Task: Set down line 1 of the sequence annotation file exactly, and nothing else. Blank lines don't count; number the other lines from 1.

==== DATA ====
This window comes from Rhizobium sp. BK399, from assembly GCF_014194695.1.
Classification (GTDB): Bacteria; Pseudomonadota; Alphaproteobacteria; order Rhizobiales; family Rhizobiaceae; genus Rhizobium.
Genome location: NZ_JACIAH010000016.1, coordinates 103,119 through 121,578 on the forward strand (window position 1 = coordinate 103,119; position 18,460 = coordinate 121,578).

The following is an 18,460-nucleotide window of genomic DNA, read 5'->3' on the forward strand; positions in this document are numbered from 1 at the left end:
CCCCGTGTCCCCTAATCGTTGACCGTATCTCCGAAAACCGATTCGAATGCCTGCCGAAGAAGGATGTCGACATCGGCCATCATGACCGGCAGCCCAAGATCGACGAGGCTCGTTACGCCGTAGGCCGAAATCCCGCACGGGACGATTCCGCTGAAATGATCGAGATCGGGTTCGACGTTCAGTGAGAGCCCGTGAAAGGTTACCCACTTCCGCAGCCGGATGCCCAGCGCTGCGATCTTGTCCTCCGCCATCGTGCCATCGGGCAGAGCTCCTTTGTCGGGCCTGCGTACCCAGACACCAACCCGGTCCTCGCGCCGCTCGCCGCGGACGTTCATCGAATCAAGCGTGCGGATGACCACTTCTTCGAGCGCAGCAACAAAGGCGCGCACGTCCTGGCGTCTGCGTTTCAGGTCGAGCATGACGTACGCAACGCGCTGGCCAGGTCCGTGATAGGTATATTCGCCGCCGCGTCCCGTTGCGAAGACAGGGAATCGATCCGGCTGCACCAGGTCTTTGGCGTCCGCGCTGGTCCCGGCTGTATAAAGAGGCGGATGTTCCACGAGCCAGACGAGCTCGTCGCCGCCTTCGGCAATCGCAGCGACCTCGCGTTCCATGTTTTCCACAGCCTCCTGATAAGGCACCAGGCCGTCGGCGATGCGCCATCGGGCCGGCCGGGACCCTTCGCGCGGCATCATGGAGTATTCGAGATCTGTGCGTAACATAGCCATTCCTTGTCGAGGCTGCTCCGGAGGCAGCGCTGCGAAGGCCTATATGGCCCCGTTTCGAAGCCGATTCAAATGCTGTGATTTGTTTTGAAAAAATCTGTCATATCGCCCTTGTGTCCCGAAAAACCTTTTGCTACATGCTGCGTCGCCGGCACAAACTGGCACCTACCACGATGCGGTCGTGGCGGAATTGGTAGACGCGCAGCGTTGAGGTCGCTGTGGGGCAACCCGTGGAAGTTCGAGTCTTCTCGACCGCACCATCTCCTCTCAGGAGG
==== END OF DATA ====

This window comes from Rhizobium sp. BK399, from assembly GCF_014194695.1.